Is It Common for a Lower Eyelid Skin Pinch to Alter the Shape of One's Eye?
- Asked by Jane A
- 2 years ago
A plastic surgeon told me I have excess skin on my lower eyelids. CO2 fractional laser was recommended as first step. That was done 3 months ago. Mild improvement but did not tighten much. Botox under the eye and on the sides made my under eye bunch more. It is saggy & redundant skin under my eyes rather than just fine lines. When I smile it pleats & folds. Regarding a lower eyelid skin pinch - my main concern is that it could alter my eye shape. Is rounding the eye a risk? Thank you.
It can pull down one’s eye and change the shape
It can pull down one’s eye and change the shape. Fraxel CO2 laser can sometimes help, but it can also pull the lid down more. I would see the doctor and possibly get another opinion to see if any further correction should be done.
When Done Appropriately, Lower Lid Skin Pinch Does Not Alter Eyelid Shape
When done for the appropriate reasons (e.g., excess skin of the lower lid, as well as good lower lid "tightness," on exam by your facial plastic surgeon, among other things), the skin pinch does not commonly cause rounding of the lower eyelid. That said, over-aggressive skin removal can lead to problems, including change in the shape of your eyelids.
A skin pinch blepharoplasty really should not change the shape of your eye. If a canthopexy is performed to maintain support, then the eye may appear a bit almond shaped. This usually softens with time.
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Lower lid skin pinch
Lower lid skin pinch can affect the lower lid contour and position if done aggressively and incorrectly. It is not supposed to if done correctly, as proven in a paper I published entitled "Lower transconjuctival blepharoplasty with and without skin pinch" (referrence is on my website). Consult an oculplastic surgeon.
Web reference: http://www.TabanMD.com
A photograph is worth a thousand words.
Generally yes, removing skin from the lower eyelid has the risk of altering the shape of the lower eyelid. For every action there is an equal and opposite reaction. This can be even more dramatic because some doctors don't just do a skin pinch but use this term to lull individuals into having what is actually a much more radical lower eyelid transcutaneous lower eyelid procedure. So generally you really need to know your surgeon before agreeing to a "skin pinch." Consider reposting your question with photos for a more specific answer.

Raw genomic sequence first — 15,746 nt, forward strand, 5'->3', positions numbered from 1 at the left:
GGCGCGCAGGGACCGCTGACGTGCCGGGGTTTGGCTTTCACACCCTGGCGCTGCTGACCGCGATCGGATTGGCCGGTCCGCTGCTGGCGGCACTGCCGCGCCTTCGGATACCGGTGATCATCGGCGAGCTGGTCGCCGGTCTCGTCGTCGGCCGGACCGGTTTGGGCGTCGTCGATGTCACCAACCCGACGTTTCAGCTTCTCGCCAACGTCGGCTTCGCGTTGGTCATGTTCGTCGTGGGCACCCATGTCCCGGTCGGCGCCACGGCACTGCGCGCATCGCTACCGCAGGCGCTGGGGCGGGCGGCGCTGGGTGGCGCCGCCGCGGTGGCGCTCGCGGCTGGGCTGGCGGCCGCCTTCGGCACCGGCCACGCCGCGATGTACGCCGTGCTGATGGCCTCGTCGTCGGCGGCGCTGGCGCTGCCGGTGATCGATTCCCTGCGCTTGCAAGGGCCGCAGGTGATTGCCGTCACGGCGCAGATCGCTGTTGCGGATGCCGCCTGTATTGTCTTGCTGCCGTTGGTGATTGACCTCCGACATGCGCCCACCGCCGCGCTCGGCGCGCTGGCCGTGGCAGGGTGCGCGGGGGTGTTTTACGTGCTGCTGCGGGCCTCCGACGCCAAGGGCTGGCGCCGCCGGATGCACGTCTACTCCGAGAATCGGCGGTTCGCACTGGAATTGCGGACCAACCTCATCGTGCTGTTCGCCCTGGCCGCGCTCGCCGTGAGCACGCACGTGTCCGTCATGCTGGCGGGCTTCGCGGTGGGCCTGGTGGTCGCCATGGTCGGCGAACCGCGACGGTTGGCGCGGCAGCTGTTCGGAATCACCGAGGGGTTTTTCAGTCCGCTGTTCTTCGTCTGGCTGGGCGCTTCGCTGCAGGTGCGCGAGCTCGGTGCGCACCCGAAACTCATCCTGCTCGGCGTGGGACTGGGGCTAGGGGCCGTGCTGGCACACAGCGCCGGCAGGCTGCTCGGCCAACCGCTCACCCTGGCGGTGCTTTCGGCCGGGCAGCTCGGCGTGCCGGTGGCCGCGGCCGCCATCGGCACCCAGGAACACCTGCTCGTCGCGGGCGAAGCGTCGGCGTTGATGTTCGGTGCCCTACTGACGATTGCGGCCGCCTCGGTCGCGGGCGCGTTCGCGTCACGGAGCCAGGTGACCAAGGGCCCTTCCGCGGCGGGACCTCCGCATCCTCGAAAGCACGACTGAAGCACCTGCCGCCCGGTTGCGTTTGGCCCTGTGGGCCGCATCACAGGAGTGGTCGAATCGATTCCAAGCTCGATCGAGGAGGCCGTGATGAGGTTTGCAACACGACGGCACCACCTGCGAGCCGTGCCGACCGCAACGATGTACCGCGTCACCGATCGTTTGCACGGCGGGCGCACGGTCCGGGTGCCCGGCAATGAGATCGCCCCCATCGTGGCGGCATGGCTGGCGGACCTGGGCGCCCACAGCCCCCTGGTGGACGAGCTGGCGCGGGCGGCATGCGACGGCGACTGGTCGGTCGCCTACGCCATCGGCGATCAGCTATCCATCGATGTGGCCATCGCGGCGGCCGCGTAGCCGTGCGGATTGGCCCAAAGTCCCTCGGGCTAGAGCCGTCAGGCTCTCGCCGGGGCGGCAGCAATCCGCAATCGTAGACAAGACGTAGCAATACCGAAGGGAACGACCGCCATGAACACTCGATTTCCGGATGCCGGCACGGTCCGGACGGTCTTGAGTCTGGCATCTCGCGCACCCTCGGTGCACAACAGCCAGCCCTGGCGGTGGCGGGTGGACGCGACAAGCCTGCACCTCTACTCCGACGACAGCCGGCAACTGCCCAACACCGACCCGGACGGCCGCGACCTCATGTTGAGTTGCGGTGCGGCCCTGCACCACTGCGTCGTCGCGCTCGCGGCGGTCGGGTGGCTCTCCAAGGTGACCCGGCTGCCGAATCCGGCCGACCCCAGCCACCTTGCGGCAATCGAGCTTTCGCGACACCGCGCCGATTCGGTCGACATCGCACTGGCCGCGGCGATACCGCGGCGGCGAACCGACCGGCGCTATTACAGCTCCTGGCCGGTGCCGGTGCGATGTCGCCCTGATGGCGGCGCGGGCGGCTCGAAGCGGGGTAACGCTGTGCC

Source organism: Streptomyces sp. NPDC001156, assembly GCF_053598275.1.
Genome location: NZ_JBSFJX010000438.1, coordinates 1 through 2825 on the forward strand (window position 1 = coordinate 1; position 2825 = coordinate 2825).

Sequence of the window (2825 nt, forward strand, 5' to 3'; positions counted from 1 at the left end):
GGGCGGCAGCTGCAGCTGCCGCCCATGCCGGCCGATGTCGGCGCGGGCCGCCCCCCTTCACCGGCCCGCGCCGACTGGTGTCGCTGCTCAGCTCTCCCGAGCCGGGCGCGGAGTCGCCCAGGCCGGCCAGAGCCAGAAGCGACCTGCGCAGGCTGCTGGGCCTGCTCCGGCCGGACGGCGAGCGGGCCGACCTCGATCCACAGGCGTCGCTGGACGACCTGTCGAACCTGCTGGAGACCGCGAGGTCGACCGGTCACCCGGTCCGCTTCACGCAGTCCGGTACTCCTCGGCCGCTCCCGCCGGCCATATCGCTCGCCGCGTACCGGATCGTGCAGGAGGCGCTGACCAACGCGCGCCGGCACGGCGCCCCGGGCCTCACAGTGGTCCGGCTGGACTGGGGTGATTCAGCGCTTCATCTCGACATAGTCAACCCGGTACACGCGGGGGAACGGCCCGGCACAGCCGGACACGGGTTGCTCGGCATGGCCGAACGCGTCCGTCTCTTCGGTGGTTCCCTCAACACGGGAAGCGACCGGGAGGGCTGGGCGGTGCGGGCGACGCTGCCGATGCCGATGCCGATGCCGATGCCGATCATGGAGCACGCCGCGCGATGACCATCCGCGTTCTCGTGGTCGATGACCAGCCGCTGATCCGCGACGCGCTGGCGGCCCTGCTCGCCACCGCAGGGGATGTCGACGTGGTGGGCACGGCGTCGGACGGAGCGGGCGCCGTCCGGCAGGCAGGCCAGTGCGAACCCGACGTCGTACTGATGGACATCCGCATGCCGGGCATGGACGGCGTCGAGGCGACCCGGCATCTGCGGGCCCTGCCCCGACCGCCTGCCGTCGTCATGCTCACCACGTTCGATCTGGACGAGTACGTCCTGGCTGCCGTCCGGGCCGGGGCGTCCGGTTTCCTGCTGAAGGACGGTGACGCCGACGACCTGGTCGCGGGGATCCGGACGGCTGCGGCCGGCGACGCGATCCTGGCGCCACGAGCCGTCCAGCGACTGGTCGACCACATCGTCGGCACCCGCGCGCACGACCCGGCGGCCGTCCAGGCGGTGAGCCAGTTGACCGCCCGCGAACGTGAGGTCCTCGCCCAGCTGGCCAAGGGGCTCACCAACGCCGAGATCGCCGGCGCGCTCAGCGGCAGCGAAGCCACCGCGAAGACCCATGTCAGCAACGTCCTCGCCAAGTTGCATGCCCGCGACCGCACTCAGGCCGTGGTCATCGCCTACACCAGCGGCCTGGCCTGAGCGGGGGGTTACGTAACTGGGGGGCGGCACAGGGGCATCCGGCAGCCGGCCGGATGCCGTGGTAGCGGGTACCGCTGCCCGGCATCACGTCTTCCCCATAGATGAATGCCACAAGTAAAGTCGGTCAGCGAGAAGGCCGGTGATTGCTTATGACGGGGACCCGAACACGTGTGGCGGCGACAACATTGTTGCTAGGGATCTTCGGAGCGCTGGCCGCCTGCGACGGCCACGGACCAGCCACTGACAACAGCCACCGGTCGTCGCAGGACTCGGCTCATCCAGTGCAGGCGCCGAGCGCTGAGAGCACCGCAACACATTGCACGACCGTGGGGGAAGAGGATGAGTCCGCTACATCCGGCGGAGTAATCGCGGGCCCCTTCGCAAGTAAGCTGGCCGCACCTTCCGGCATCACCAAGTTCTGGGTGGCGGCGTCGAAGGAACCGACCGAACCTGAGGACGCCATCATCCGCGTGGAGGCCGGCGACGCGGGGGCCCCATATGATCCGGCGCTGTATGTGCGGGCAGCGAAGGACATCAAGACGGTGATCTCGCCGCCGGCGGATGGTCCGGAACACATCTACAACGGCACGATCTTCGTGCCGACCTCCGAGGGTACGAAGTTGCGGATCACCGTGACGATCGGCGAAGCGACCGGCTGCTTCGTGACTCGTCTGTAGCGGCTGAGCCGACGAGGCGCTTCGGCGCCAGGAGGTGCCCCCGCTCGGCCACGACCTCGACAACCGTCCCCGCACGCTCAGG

Web reference: http://www.lidlift.com
Skin Pinch Blepharoplasty
It sounds like you've exhausted through a number of conservative measures. Sometimes by performing Botox laterally around the corners of the eye to help diminish those fine wrinkles (rhytids), you then leave the muscle beneath the eye to become hyperactive and can produce greater skin folds and patient dissatisfaction. A skin pinch blepharoplasty or eyelid rejuvenation technique is typically performed in patient's who demonstrated mild skin fold excess without signficant lower eyelid festoons. Because there is limited skin removed, it should not alter the shape of your eye. My preferred technique is a transconjunctival fat removal (inside the eyelid), followed by a skin pinch anteriorly. However if you demonstrate appreciable skin excess, a more traditional blepharoplasty would probably work better for you.
Web reference: http://www.doctorhoefflin.com/eyelids.html
Unfortunately its not possible to assess your lower eye needs without an exam and certainly not without pictures. If you have significant skin excess or laxity, as well as fat herniation and/or festooning, you will need a traditional blepharoplasty with treatment of fat, a suspension procedure and skin excision. Any type of lower eyelid surgical procedure has a potential of changing the shape of your eyes and causing some rounding.
Web reference: http://www.bostoncosmeticsurgerycenter.com/
These answers are for educational purposes and should not be relied upon as a substitute for medical advice you may receive from your physician. If you have a medical emergency, please call 911. These answers do not constitute or initiate a patient/doctor relationship.